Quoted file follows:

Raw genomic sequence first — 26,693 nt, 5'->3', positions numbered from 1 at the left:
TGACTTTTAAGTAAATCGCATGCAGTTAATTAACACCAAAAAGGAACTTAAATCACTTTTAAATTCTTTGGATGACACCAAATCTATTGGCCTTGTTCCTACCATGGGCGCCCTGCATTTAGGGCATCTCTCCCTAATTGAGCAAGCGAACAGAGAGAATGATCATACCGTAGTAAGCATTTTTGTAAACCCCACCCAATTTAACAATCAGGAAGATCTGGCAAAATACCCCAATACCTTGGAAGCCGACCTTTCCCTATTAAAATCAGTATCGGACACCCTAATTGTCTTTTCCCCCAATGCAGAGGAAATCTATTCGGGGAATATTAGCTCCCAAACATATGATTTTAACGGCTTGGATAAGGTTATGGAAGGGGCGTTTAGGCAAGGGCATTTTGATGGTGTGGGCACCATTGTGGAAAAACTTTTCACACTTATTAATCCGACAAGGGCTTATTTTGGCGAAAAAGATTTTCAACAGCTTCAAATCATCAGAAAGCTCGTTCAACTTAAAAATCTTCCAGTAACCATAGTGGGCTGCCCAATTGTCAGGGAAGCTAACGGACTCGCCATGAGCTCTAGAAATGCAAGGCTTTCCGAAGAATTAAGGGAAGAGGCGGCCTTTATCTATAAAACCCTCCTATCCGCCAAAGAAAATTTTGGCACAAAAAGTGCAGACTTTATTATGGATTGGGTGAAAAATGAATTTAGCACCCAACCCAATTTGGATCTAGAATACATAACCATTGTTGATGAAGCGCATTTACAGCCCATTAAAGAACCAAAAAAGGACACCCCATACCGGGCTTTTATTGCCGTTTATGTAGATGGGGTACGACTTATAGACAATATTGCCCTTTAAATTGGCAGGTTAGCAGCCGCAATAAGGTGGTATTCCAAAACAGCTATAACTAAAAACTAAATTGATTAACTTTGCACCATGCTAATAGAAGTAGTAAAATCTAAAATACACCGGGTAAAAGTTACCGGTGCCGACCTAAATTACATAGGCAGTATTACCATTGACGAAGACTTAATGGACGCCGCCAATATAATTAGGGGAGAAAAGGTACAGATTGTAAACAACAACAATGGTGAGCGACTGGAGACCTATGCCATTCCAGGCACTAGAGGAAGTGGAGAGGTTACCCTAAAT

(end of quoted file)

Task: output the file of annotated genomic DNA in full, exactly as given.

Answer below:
Raw genomic sequence first — 26,693 nt, 5'->3', positions numbered from 1 at the left:
TGACTTTTAAGTAAATCGCATGCAGTTAATTAACACCAAAAAGGAACTTAAATCACTTTTAAATTCTTTGGATGACACCAAATCTATTGGCCTTGTTCCTACCATGGGCGCCCTGCATTTAGGGCATCTCTCCCTAATTGAGCAAGCGAACAGAGAGAATGATCATACCGTAGTAAGCATTTTTGTAAACCCCACCCAATTTAACAATCAGGAAGATCTGGCAAAATACCCCAATACCTTGGAAGCCGACCTTTCCCTATTAAAATCAGTATCGGACACCCTAATTGTCTTTTCCCCCAATGCAGAGGAAATCTATTCGGGGAATATTAGCTCCCAAACATATGATTTTAACGGCTTGGATAAGGTTATGGAAGGGGCGTTTAGGCAAGGGCATTTTGATGGTGTGGGCACCATTGTGGAAAAACTTTTCACACTTATTAATCCGACAAGGGCTTATTTTGGCGAAAAAGATTTTCAACAGCTTCAAATCATCAGAAAGCTCGTTCAACTTAAAAATCTTCCAGTAACCATAGTGGGCTGCCCAATTGTCAGGGAAGCTAACGGACTCGCCATGAGCTCTAGAAATGCAAGGCTTTCCGAAGAATTAAGGGAAGAGGCGGCCTTTATCTATAAAACCCTCCTATCCGCCAAAGAAAATTTTGGCACAAAAAGTGCAGACTTTATTATGGATTGGGTGAAAAATGAATTTAGCACCCAACCCAATTTGGATCTAGAATACATAACCATTGTTGATGAAGCGCATTTACAGCCCATTAAAGAACCAAAAAAGGACACCCCATACCGGGCTTTTATTGCCGTTTATGTAGATGGGGTACGACTTATAGACAATATTGCCCTTTAAATTGGCAGGTTAGCAGCCGCAATAAGGTGGTATTCCAAAACAGCTATAACTAAAAACTAAATTGATTAACTTTGCACCATGCTAATAGAAGTAGTAAAATCTAAAATACACCGGGTAAAAGTTACCGGTGCCGACCTAAATTACATAGGCAGTATTACCATTGACGAAGACTTAATGGACGCCGCCAATATAATTAGGGGAGAAAAGGTACAGATTGTAAACAACAACAATGGTGAGCGACTGGAGACCTATGCCATTCCAGGCACTAGAGGAAGTGGAGAGGTTACCCTAAAT